A recent animal study from China has great results for diabetics. This study found that eye drops containing the amino acid L-carnosine prevents the development of cataract.
Cataract, which is a clouding of the lens inside the eye, is the most common cause of blindness; and currently, cataract surgery is the only cure. This is costly, can have long wait lists, and is not readily available in developing countries. So there is an urgent need to find a cure for cataract.
Diabetes is a major risk factor for cataract. The development of cataract—cataractogenesis—is one of the earliest common complications of diabetes. The lack of the hormone insulin in diabetics leads to a high level of glucose in the blood. This extracellular glucose diffuses into the lens of the eye, damaging it and causing the development of cataract.
L-carnosine could be an important ingredient in treating this because the precise mechanisms leading to cataract are not yet fully understood, but glycation and oxidative stress are important factors.
The non-essential amino acid L-carnosine has antioxidant and antiglycating properties. Aspirin, too, reduces glycation. A trial was developed to examine the effect of L-carnosine combined with aspirin to prevent cataract.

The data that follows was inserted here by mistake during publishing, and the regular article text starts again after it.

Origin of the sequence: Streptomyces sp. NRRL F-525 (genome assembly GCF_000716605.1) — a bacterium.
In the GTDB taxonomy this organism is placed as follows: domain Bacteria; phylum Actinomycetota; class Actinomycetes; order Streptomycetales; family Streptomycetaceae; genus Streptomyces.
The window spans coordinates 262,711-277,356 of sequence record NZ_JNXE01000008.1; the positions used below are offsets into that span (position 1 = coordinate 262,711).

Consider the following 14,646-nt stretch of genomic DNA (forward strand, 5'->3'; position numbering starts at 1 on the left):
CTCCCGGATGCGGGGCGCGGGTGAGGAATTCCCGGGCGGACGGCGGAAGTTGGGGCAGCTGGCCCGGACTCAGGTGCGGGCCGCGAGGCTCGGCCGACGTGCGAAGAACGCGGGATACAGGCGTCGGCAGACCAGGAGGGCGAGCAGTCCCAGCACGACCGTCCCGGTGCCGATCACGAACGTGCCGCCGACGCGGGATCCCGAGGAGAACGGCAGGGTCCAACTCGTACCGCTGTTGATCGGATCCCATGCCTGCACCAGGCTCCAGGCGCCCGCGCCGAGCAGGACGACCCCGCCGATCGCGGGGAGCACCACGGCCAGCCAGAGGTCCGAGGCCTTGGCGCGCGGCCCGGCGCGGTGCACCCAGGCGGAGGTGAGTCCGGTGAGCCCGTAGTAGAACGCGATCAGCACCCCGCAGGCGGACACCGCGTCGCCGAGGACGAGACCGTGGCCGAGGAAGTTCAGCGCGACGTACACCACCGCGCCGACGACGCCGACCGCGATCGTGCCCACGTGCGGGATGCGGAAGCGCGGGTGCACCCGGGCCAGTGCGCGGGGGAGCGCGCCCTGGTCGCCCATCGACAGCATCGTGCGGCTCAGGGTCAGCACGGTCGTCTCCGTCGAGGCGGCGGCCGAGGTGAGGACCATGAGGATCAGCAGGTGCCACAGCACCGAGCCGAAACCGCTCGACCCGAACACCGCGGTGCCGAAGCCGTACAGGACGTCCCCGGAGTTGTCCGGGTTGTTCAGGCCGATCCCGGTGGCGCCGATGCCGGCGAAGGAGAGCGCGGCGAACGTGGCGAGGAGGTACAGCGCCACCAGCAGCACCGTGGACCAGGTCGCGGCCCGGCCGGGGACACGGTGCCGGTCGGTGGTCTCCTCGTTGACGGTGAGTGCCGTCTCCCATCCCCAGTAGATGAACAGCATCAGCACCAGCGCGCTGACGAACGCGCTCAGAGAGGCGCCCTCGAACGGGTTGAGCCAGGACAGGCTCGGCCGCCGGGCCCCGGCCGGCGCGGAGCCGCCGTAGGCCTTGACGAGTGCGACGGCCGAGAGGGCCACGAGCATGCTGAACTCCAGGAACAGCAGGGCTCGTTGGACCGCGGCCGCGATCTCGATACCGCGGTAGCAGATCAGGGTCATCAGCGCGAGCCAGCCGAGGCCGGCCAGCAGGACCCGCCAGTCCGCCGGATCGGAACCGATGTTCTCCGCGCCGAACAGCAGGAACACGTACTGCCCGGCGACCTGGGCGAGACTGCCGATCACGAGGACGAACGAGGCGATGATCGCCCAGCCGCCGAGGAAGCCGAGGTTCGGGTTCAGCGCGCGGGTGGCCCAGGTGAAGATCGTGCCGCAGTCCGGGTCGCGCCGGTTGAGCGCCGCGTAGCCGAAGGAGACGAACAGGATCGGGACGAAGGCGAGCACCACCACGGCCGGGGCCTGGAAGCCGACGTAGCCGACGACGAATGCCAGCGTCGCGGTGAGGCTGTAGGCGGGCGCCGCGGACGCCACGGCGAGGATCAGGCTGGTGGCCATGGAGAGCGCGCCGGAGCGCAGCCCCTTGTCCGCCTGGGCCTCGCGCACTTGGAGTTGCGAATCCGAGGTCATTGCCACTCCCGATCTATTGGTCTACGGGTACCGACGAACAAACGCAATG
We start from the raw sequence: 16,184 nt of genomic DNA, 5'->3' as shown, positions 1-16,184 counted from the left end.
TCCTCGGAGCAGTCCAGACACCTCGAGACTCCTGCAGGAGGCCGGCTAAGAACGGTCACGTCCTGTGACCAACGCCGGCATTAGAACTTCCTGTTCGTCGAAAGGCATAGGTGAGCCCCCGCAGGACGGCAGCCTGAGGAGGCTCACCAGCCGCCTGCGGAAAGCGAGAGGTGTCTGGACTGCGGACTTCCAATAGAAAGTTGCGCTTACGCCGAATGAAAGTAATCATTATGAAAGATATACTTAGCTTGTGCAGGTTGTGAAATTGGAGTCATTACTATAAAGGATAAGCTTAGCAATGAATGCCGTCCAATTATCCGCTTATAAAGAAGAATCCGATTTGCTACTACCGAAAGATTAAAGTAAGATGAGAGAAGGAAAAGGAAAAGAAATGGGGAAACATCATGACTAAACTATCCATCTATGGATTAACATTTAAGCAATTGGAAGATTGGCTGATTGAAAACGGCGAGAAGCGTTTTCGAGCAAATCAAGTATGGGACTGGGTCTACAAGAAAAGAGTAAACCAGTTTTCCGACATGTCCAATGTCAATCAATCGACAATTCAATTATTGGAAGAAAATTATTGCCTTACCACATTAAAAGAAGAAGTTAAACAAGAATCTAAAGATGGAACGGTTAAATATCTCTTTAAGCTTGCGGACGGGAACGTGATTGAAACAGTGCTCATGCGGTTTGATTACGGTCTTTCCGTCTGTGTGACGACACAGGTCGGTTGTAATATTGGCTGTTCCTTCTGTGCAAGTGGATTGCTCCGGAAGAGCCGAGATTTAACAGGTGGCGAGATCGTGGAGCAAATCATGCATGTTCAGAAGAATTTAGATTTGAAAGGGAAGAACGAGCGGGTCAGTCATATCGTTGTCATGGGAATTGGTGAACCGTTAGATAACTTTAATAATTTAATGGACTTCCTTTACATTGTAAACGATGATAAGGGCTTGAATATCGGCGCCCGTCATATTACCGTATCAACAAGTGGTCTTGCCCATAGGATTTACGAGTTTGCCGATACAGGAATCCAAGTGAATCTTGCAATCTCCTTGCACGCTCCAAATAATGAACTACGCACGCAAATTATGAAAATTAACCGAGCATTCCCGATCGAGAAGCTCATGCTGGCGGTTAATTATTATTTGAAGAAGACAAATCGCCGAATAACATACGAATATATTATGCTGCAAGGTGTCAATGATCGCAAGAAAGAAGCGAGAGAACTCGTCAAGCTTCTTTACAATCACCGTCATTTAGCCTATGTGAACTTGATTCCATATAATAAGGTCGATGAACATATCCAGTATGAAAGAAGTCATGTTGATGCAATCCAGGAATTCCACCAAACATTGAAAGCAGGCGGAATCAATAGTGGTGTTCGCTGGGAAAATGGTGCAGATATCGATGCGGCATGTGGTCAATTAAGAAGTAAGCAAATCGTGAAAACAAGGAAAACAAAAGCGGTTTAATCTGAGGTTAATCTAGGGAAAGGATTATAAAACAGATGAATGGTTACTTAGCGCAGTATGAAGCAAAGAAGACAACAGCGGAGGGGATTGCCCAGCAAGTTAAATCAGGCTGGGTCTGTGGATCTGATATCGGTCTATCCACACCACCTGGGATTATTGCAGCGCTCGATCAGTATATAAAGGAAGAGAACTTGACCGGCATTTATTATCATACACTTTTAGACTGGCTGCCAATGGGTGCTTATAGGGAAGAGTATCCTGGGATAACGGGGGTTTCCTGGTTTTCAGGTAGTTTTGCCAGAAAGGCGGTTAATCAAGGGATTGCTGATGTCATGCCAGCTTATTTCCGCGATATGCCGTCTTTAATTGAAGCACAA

Combination of L-carnosine and aspirin eye drops prevents cataract
In this trial by Shi Q, Yan H, et al., (from the Fourth Military Medical University, Xi’an, China), rats were made diabetic. They were treated with L-carnosine eye drops only, or aspirin eye drops only, or a combination of L-carnosine and aspirin.
Cataract developed slower in all groups, compared with a control, with particularly good results from the combination L-carnosine and aspirin drops. In the final stage of the experiment, less than 10% developed stage 3 cataract with this combination treatment, compared to almost 60% of the untreated diabetic rats.
The researchers suggest that L-carnosine delayed cataract formation by preventing glycation and oxidation, thus protecting protein and DNA.
This combination of L-carnosine and aspirin eye drops could become part of a new treatment to prevent cataract—one of the most serious complications of diabetes.
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